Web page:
Central Inhibition


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Central Inhibition

 

an active nervous process arising in the central nervous system and leading to the suppression or prevention of excitation. A distinction is made between postsynaptic inhibition, which involves the action of a specific mediator on the postsynaptic membrane of a neuron, and presynaptic inhibition, which is based on the depolarization of a presynaptic nerve ending at the point of contact with another axonal nerve ending. All types of inhibition occurring in conditioned reflex activity are regarded as forms of central inhibition.

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In addition, central inhibition of sexual response in both men and women will be reviewed.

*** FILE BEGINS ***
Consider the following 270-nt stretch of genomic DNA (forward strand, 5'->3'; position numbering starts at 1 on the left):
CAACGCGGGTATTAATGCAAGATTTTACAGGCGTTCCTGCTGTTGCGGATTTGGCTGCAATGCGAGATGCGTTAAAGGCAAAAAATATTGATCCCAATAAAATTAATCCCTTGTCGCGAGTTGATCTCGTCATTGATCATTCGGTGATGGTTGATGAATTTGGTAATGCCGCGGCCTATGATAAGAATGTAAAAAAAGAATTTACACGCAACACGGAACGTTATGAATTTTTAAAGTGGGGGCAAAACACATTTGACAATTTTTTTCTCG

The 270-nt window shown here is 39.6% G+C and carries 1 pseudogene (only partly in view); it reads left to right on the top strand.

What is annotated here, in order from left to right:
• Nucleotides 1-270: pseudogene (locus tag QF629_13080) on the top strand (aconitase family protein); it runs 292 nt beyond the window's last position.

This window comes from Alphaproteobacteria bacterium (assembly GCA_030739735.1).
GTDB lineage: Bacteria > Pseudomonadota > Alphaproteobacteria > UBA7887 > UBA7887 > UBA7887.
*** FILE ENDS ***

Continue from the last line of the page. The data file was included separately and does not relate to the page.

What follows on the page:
While no single set of data or hypothesis explains all involuntary contractions or occurrences of urgency/frequency, four concepts seem to be valid: 1) patients with OAB have faulty central inhibition, which leads to enhancement of excitatory neurotransmission in the micturition reflex pathway (neurogenic); 2) there is partial denervation of smooth muscle, which leads to co-ordinated myogenic contractions and increased bladder pressure (myogenic); 3) there is a "leaking" of acetylcholine from parasympathetic nerves during filling/storage, which leads to afferent activation (neurogenic-myogenic); and 4) abnormal signals originating in the urothelium are influenced by generation and release of local mediators (e.

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